The militant group could end the bloodbath if it stopped fighting and "got out of the way of civilians instead of hiding behind them," he said.

"When it comes to a cease-fire in this moment, with Hamas still alive, still intact, and again, with the stated intent of repeating Oct. 7 again and again and again, that would simply perpetuate the problem," Blinken added.

Netanyahu unhappy with Russia's 'anti-Israel' positions

Russia, which has maintained a working relationship with Israel as it fights its war in Ukraine, voted in favor of the U.N. resolution calling for a cease-fire. Israeli authorities were not pleased.

Netanyahu spoke with Russian President Vladimir Putin on Sunday and shared his dissatisfaction with Moscow's “anti-Israel positions” at the U.N. and elsewhere, Israel said in a statement. Netanyahu also made the case to Putin that any country attacked the way Israel was by Hamas on Oct. 7 "would have reacted with no less force than Israel is using," the statement said.

The countries have a complicated relationship, impacted by their alliances with major players such as the U.S. and Iran, a supplier of attack drones Russia has repeatedly used against Ukraine. Iran not only supports Hamas but also other anti-Israel militant groups like Hezbollah in Lebanon.

Considering that and Israel's close ties to the U.S., it would be logical to expect the Israelis to join the American efforts to arm Ukraine, but they haven't. The reason is they need cooperation from the Russians in Syria, where Moscow wields considerable clout and Iran-backed militias pose a threat to neighboring Israel.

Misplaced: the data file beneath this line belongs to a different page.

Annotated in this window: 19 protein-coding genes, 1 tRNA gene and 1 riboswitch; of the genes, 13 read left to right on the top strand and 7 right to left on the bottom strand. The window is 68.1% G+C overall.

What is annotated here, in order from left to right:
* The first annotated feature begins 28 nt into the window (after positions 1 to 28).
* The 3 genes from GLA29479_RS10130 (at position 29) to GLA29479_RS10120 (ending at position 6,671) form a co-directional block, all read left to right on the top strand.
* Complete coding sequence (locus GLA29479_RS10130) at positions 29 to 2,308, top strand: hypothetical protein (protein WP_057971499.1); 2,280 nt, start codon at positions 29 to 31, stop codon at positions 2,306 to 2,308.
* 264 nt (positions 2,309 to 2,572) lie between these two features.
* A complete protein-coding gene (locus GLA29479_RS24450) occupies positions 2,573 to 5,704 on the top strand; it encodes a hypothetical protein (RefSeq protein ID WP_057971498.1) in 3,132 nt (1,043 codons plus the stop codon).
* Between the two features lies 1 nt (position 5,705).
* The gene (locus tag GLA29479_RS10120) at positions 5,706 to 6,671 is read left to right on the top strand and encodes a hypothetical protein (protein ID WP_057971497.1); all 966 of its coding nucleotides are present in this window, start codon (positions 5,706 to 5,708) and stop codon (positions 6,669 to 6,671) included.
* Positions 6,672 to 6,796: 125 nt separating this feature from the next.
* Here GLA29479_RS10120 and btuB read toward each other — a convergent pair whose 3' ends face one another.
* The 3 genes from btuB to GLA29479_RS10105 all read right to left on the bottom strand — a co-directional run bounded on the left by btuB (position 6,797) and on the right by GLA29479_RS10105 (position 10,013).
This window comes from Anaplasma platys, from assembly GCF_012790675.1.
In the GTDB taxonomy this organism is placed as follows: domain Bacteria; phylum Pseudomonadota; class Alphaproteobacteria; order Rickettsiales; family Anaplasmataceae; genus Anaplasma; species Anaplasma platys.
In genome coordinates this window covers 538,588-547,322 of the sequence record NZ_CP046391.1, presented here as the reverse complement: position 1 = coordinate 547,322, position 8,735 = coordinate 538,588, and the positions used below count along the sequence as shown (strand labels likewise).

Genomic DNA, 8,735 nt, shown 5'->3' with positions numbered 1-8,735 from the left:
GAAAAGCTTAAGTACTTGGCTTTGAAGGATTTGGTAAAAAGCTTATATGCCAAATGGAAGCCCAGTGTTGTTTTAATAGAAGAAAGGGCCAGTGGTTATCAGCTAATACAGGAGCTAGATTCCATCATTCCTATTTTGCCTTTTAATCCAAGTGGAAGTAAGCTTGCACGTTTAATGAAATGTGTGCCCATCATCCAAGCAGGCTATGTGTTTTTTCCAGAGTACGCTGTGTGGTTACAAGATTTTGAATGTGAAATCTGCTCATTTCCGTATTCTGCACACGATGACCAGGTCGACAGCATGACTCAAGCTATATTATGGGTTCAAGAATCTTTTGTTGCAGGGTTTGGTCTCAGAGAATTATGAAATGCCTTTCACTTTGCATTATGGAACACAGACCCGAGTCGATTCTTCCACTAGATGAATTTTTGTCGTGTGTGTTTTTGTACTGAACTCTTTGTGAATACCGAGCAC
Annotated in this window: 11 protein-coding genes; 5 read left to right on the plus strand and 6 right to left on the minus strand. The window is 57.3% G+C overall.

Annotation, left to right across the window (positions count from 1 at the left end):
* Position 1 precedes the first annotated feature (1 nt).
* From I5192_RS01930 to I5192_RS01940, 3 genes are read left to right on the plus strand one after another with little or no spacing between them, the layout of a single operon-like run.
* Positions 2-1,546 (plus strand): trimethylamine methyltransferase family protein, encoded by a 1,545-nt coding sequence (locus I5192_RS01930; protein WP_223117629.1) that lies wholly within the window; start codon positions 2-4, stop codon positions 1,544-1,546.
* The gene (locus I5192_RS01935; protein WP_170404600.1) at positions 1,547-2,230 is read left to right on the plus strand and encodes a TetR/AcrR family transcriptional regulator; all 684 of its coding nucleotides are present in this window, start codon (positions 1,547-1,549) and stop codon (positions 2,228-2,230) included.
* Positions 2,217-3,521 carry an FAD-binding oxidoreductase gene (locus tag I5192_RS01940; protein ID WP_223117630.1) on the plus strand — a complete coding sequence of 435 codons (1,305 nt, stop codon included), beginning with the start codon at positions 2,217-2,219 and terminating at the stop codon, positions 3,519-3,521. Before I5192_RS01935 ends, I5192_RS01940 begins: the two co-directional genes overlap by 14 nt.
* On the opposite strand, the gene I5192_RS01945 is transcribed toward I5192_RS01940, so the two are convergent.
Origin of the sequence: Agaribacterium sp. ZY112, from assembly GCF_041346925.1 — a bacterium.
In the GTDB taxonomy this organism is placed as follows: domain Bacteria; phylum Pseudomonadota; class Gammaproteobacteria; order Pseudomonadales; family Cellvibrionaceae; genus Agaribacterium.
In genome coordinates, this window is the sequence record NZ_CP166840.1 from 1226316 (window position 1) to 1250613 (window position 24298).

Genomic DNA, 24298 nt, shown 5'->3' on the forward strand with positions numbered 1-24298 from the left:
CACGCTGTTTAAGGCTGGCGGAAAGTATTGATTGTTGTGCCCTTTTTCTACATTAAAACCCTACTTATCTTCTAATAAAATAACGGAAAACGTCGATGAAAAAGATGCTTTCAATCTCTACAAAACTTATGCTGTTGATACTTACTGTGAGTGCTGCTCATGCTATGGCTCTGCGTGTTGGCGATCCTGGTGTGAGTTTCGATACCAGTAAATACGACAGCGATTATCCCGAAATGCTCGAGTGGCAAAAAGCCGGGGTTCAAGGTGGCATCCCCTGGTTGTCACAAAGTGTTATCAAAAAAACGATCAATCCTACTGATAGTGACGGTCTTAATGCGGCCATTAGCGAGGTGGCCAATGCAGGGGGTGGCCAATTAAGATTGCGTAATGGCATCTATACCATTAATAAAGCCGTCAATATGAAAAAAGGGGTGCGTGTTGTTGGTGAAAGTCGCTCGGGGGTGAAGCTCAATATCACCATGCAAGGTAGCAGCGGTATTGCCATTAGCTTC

WHO urges warring parties to protect civilians, health workers

The World Health Organization adopted a resolution Sunday calling for "immediate, sustained and unimpeded passage of humanitarian relief, including the access of medical personnel" into Gaza. It calls on all parties to fulfill international humanitarian law obligations aimed at protecting civilians and medical personnel during war.

WHO Director-General Dr. Tedros Adhanom Ghebreyesus said the resolution was a starting point and urged all U.N. member states to work toward ending the conflict as soon as possible.

"It is a platform on which to build," Tedros said. "Without a cease-fire, there is no peace. And without peace, there is no health."

Gaza tragedy by the numbers

The Gaza Strip is a sliver of land less than 25 miles long and 7 miles wide. More than 2 million Palestinians live there, but the U.N. refugees agency says almost 90% of them have fled their homes amid the pounding Israeli bombardment and land assault since Oct. 7.

The agency said last week that almost 1.2 million internally displaced Palestinians were sheltering in 151 UN installations. Four of those, in and around the southern Gaza city of Kahn Younis, were evacuated last week at the instruction of the Israeli army.

UNRWA, the U.N. agency for Palestinian aid, said more than 130 of its workers have been killed since the war began. The Gaza Ministry of Health says nearly 18,000 Palestinians have been reported killed in Gaza, about 70% of them women and children.

More than 1,200 Israelis and foreign nationals have been killed in the war, according to Israeli authorities, the vast majority of them the day Hamas attacked. Close to 120 hostages, along with the remains of 20 people killed since the war started, are being held by Hamas, Netanyahu’s office said.

This article originally appeared on USA TODAY: Israel Hamas live updates: Netanyahu says Hamas militants surrendering